Longitudinal changes in gestational weight gain and the association with intrauterine fetal growth.Eur J Obstet Gynecol Reprod Biol. 2015 Jul; 190:41-7.EJ
Total pregnancy weight gain has been associated with infant birthweight; however, most prior studies lacked repeat ultrasound measurements. Understanding of the longitudinal changes in maternal weight gain and intrauterine changes in fetal anthropometrics is limited.
Prospective data from 1314 Scandinavian singleton pregnancies at high-risk for delivering small-for-gestational-age (SGA) were analyzed. Women had ≥1 (median 12) antenatal weight measurements. Ultrasounds were targeted at 17, 25, 33, and 37 weeks of gestation. Analyses involved a multi-step process. First, trajectories were estimated across gestation for maternal weight gain and fetal biometrics [abdominal circumference (AC, mm), biparietal diameter (BPD, mm), femur length (FL, mm), and estimated fetal weight (EFW, g)] using linear mixed models. Second, the association between maternal weight changes (per 5 kg) and corresponding fetal growth from 0 to 17, 17 to 28, and 28 to 37 weeks was estimated for each fetal parameter adjusting for prepregnancy body mass index, height, parity, chronic diseases, age, smoking, fetal sex, and weight gain up to the respective period as applicable. Third, the probability of fetal SGA, EFW <10th percentile, at the 3rd ultrasound was estimated across the spectrum of maternal weight gain rate by SGA status at the 2nd ultrasound.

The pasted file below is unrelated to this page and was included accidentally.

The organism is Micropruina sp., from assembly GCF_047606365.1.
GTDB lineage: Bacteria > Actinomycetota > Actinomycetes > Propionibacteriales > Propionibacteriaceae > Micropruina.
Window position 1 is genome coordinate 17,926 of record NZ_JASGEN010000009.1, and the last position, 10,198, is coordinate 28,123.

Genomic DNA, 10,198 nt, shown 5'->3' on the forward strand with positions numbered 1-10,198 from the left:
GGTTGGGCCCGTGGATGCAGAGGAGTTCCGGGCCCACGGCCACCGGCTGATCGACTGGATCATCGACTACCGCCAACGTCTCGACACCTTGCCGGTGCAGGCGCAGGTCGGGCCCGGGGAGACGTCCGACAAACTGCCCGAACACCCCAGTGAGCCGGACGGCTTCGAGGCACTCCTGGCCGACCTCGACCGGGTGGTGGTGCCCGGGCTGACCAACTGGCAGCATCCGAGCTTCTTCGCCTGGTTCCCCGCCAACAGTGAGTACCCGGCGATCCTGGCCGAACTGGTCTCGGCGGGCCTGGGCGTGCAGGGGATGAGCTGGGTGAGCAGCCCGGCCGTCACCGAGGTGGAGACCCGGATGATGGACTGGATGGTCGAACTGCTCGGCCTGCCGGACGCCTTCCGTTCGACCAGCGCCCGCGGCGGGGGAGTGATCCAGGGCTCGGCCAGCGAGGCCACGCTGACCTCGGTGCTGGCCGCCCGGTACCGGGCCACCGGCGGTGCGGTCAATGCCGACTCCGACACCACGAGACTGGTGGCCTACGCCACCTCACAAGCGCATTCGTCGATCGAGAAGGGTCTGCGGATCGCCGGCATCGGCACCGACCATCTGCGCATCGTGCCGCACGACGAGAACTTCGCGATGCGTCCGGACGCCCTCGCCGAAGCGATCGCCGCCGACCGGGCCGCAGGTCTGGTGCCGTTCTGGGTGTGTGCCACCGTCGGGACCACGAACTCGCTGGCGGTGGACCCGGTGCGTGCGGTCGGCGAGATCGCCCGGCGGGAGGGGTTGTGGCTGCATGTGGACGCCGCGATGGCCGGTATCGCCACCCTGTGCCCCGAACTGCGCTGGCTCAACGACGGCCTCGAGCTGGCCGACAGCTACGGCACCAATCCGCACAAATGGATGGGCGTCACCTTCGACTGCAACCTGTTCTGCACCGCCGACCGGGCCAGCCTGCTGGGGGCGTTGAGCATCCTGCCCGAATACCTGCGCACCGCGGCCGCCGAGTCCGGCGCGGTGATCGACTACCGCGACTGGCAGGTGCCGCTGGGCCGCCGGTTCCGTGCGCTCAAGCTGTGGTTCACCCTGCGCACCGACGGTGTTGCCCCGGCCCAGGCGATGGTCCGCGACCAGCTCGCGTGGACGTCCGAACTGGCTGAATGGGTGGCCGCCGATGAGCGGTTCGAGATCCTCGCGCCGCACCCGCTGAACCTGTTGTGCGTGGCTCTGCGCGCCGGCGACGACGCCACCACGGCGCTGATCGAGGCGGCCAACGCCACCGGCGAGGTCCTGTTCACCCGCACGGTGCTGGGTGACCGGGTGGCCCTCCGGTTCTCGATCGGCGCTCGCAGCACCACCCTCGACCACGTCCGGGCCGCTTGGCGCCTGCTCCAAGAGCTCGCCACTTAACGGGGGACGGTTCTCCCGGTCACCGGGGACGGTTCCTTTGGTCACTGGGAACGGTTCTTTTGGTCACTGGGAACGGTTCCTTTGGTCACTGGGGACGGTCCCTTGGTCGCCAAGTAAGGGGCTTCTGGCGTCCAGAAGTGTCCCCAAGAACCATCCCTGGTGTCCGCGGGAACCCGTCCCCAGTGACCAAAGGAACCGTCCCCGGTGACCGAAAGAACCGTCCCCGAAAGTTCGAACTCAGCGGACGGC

From 0 to 17 weeks, changes in maternal weight were most strongly associated with changes in BPD [β=0.51 per 5 kg (95%CI 0.26, 0.76)] and FL [β=0.46 per 5 kg (95%CI 0.26, 0.65)]. From 17 to 28 weeks, AC [β=2.92 per 5 kg (95%CI 1.62, 4.22)] and EFW [β=58.7 per 5 kg (95%CI 29.5, 88.0)] were more strongly associated with changes in maternal weight. Increased maternal weight gain was significantly associated with a reduced probability of intrauterine SGA; for a normal weight woman with SGA at the 2nd ultrasound, the probability of fetal SGA with a weight gain rate of 0.29 kg/w (10th percentile) was 59%, compared to 38% with a rate of 0.67 kg/w (90th percentile).
Among women at high-risk for SGA, maternal weight gain was associated with fetal growth throughout pregnancy, but had a differential relationship with specific biometrics across gestation. For women with fetal SGA identified mid-pregnancy, increased antenatal weight gain was associated with a decreased probability of fetal SGA approximately 7 weeks later.